Murray signed a new three-year deal Friday, giving him the opportunity see through the rebuilding plan he's put into place.
"I see a little time required here to finish what we're trying to do," Murray said during a press conference to announce the move. "It's not going to be an overnight fix. There's lots of work to do, there are some changes that have to be made.
"It wasn't hard to determine that I wanted to continue and wanted to be a factor … with the club going forward."
Murray originally was hired to coach the team in June 2004, and after leading the Senators to their first Stanley Cup Final in 2007, he was promoted to GM.
It was watching Murray start to implement his rebuilding plan this spring that really impressed Melnyk. Starting in February, Murray dealt away veterans Mike Fisher, Chris Kelly, Jarkko Ruutu, Chris Campoli, Alex Kovalev and Brian Elliott, and in the process acquired a first-round pick and a pair of second-round selections in the 2011 Entry Draft, as well as goaltender Craig Anderson, who Murray signed to a three-year contract extension.
"One of the key factors that went into the decision (was) the zest and the vigor that went into just rebuilding the last couple of months," said Melnyk. "It was extremely impressive."
Melnyk said he never considered dismissing Murray prior to the trade deadline, even as the team fell in the standings.
Watching Murray in the days leading up to the deadline made Melnyk believe he had the right person on staff going forward, especially heading into the 2011 Entry Draft, which he called "a game-changer for the team."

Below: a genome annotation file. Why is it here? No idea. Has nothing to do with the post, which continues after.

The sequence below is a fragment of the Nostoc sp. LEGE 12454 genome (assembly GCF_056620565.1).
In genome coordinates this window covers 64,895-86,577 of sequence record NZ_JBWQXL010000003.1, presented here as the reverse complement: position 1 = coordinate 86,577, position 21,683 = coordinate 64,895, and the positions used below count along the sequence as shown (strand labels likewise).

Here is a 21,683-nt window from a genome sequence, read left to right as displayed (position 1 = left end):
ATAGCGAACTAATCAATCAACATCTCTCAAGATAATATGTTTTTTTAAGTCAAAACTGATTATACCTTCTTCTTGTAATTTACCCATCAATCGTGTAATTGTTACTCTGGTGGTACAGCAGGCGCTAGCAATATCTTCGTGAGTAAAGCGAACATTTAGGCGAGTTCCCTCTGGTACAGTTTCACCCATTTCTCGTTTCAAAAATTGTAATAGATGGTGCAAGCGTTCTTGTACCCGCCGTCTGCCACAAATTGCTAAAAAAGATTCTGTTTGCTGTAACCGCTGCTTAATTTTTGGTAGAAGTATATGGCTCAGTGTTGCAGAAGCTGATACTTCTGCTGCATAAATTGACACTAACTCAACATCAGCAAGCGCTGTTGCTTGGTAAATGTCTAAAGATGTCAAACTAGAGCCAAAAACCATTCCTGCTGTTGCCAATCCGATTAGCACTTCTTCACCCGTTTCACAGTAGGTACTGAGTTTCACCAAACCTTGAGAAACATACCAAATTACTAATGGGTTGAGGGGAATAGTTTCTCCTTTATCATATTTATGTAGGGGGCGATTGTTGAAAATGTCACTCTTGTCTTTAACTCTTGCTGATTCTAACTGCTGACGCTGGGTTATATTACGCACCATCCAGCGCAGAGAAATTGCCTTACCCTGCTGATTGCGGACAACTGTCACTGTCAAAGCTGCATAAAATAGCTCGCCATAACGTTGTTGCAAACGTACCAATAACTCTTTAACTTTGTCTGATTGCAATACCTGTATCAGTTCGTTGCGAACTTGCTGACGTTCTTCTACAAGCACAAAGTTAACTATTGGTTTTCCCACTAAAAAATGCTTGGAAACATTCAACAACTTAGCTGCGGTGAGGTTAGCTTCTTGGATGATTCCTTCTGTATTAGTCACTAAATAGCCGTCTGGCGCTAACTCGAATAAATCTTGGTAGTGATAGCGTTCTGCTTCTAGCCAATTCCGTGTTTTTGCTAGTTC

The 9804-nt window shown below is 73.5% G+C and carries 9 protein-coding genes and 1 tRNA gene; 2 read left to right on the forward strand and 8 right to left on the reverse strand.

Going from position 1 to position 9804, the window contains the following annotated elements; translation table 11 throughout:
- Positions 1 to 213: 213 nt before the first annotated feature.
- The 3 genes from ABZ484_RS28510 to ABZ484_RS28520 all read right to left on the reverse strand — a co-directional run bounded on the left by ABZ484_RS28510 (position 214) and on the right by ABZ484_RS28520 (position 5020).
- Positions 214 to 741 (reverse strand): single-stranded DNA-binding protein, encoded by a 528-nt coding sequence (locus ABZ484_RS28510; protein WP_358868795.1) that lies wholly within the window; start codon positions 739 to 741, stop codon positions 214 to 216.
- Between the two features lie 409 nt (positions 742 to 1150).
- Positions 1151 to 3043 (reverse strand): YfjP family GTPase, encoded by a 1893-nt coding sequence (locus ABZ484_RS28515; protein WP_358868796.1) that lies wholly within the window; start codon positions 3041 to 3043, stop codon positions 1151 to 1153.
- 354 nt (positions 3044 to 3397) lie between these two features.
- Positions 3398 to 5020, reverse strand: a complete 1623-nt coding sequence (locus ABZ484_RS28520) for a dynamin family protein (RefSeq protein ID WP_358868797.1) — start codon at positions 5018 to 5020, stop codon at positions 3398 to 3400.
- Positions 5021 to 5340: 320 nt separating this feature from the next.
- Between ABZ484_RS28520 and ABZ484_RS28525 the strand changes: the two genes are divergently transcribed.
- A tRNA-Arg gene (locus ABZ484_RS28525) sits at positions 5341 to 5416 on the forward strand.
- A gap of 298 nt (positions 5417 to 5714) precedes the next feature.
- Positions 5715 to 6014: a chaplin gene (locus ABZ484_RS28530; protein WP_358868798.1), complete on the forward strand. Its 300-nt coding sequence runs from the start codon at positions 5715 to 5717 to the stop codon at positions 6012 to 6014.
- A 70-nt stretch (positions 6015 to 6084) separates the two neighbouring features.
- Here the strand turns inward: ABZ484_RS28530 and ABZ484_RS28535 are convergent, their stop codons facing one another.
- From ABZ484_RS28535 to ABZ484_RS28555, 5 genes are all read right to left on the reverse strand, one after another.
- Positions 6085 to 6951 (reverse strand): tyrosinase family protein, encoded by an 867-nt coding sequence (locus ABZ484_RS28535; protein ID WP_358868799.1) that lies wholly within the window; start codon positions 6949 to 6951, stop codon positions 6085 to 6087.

"We have five picks in the first two rounds," said Melnyk, "(and) I can't think of anybody better to have in that spot than Bryan, knowing what to trade up to, knowing the talent we have in place."
The talent that can come in the draft, in addition to the talent already in place, has both men feeling positive about the future.
"It stimulates you when you see the way these young people have come in and played the way they have lately," said Murray. "The work ethic that's gone into it -- I just see a real bright future here. Some of the kids we've drafted that are ready to come in as early as training camp next year will make a big difference as well."
Murray said nothing had been determined regarding the future of coach Cory Clouston or other members of the coaching and front-office staff, only saying those decisions will be made soon after the season ends Saturday.
The Senators enter the season's final weekend 13th in the Eastern Conference but they've played better since the trade deadline, going 11-6-1.
"I guess I was really disappointed early in the year that we were playing the way we were playing," Murray said. "I didn't think we were one of the five worst teams in the NHL and now we're showing we're not that, unfortunately it's late. I sure didn't want to leave on a year that we had a performance like this."
It's the second time in Murray's four seasons as GM the team will miss the playoffs. The Senators finished fifth in the East last season, but were knocked out in the first round by the Pittsburgh Penguins.
However, he believes the future is a bright one.
"I'm very happy and excited and want to thank Eugene for having the confidence and faith in what we're doing now is the right path," he said. "We will try to continue the growth of this hockey team. The desire here is to be a good team, a team with a chance to win at the end of every year. We have a little ways to go, we know that, but the start has been a good one. As we go forward we want to build on that."
Contact Adam Kimelman at email@example.com. Follow him on Twitter: @NHLAdamK